On "The X Factor's" Movie Night, some contestants played it safe with expected song choices, but Lyric Da Queen and her 145 guys covered "Supercalifragilisticexpialidocious"--YES, the Mary Poppins ditty--and it was one of the most bizarrely brilliant, or at least brilliantly bizarre, talent show performances I'd ever seen. They were dressed like Alice In Wonderland tea-partiers. They were jumping up on banquet tables. They were flanked by weird, Tim Burton-esque mummy dancers. They got all up in L.A. Reid and Britney Spears's grills. (And I think one of them even proposed to Britney, which probably surprised her fiancÈ, Jason Trawick.) And Lyric rapped every nonsensical syllable--even backwards at one point--without getting her tongue twisted once. This was exciting. This was original. This was theater. This supercalifragilisticexpialidociously amazing. This was the performance of a $5 million act. But tragically, Lyric 145 went home in 12th place the very next week, and Season 2 got pretty boring after that.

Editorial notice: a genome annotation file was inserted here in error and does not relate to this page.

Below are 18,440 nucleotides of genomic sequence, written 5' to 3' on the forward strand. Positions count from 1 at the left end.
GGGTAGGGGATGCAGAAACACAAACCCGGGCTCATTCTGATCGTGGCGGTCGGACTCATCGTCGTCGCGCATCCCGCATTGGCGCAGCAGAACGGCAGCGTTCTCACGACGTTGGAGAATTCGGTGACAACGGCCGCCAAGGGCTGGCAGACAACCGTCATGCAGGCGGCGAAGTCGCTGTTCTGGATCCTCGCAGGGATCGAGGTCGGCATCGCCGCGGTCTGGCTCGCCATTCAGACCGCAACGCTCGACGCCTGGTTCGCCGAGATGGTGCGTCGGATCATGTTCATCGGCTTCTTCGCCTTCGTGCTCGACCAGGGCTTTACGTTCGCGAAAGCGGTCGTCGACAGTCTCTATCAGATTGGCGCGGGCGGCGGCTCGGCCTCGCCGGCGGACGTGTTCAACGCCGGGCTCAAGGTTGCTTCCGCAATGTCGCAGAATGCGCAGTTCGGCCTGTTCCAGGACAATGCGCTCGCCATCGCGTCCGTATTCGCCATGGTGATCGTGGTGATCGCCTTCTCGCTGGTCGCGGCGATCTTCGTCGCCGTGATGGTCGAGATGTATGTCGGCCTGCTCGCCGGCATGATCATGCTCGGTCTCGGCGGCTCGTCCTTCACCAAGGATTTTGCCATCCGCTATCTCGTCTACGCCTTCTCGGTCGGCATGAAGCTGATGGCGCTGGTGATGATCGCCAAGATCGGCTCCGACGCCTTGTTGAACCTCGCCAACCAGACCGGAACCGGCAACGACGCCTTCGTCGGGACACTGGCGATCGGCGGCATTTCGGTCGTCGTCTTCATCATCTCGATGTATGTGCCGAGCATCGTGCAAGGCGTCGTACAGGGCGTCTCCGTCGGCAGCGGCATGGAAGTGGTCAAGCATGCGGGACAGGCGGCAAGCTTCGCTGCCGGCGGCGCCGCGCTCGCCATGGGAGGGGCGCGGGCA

2) Phillip Phillips Brings It On "Home"

For a while, it looked like Jessica Sanchez had a real shot at winning "American Idol" Season 11 and becoming "Idol's" first female champion in five years (not to mention the show's youngest winner ever). But then Phillip closed the top two show with his coronation song, "Home," and then the marching band paraded out--and Phillip's deal was sealed. He won right then and there. Unlike most corny "I Believe A Moment Like This Is My Now Because I'm Flying Without Wings And Having The Time Of My Life Inside Your Heaven" coronation sapfests on "Idol," this acoustic, Mumfordian ballad sounded cool and current--like a "real" song, not something churned out by the 19 Entertainment hit factory--and it suited Phillip perfectly. It went on to become the top-selling coronation single in "Idol" history, and with good reason. Perhaps the only person who didn't love "Home" right away was Phillip himself (he dissed the song at first, foolishly), but I am sure he appreciates it now.

1) "The Voice" Pays Tribute To Newtown